No one could have ever been as ingenious as Orson Welles at that time. Going from scaring a small town with stories from H.G. Wells’ War of The Worlds to directing this amazing debut film in his 20’s (!). I actually showed the film to a friend on blu-ray without ever revealing the date of production or story behind it, and she couldn’t tell if it was made in the 40’s or the 80’s. Isn’t that amazing? And that’s only cinematography and script-wise. This film is the ultimate translation of “thinking outside of the box” at that time.
4. The Dark Knight
Christopher Nolan understood very well the whole concept of Batman. This is one of the few comic-based films that doesn’t have stereotypes as characters or is comedy-flick induced. The script is amazingly well-written and tied up, and the acting and directing is superb. Just forget everything you (think) know about the Batman universe and whatch this over and over. I know I do.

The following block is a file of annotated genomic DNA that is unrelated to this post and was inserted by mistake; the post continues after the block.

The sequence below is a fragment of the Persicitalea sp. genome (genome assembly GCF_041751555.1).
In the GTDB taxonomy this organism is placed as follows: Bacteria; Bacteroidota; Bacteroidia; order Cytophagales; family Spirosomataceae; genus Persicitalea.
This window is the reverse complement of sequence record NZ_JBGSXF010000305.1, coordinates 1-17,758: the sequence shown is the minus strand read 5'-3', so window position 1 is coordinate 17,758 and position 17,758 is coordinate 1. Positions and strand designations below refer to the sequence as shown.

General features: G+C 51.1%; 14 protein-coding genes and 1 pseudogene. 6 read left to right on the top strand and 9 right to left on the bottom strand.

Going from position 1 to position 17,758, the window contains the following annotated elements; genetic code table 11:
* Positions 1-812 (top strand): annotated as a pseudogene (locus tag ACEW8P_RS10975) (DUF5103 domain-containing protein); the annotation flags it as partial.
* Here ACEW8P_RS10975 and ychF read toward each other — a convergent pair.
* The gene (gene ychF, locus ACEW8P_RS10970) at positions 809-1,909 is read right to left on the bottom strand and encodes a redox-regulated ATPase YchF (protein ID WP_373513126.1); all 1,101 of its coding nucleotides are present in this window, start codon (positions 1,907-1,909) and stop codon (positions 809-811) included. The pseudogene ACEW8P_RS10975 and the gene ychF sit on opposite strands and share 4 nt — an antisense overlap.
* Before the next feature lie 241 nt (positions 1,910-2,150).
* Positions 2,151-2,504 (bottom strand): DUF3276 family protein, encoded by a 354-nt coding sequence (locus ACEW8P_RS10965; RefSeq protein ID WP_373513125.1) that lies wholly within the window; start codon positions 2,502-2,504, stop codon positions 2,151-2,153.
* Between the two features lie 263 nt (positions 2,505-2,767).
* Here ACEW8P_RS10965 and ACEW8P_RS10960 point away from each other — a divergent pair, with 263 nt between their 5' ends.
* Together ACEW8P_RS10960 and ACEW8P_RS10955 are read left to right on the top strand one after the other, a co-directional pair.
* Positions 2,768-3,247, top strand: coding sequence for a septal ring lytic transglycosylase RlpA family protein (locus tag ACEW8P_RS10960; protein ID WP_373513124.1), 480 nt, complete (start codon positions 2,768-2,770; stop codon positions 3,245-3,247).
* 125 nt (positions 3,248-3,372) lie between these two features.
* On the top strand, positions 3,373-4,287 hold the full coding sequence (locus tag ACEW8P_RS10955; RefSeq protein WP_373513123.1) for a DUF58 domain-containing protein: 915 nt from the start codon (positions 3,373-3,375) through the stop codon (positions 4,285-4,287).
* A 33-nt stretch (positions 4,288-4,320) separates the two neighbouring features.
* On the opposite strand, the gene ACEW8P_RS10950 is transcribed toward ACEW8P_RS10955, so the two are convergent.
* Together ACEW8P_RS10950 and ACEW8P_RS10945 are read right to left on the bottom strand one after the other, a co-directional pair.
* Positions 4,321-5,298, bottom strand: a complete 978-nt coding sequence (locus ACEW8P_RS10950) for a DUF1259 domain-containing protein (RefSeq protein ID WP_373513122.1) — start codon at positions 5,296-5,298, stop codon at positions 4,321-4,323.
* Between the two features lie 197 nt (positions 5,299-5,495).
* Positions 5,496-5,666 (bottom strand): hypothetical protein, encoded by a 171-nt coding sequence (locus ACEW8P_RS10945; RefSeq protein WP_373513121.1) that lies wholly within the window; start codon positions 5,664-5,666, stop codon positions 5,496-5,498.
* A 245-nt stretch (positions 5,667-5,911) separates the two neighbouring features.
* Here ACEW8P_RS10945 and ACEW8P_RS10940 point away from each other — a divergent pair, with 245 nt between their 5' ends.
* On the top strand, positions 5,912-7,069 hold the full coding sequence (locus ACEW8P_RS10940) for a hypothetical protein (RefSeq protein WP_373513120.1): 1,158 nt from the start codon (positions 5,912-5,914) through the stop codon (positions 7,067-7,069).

3. The Exorcist
This is probably the most misunderstood film ever made. And let’s not blame William Friedkin(director) nor William Peter Blatty(novel and screenplay). If you say the name “Exorcist” today people think about demons, a girl throwing up pea soup, and masturbating with a crucifix. But if you do the same as I said for Batman, if you forget about what people (think) they know about this film, you’ll be thrilled by the intense drama of a helpless mother, a father losing his faith, and an exorcist trying to end a fight with evil itself. I recommend reading the book as well.
2. Requiem For A Dream
Talk about intense dramas. There is no way you can watch this film and walk out the same, so be ready. It’s about four people with four different addictions and their struggle and sacrifices in trying to achieve their dreams. In-depth acting, a frenetic editing and a daydreaming cinematography is all there is to say of this masterpiece by one of my favorite directors, Darren Aronofsky.
1. Donnie Darko
The most amazing thing about Donnie Darko is that it looks and feels like a teen drama, and yet it has to do with even more profound aspects of human existence. I can say that Lost was very much influenced by this film, and the film itself was influenced by Stephen Hawking’s and Albert Einstein’s theories on time-travel. Also, the 80’s soundtrack is just awesome. Definitely a MUST-SEE.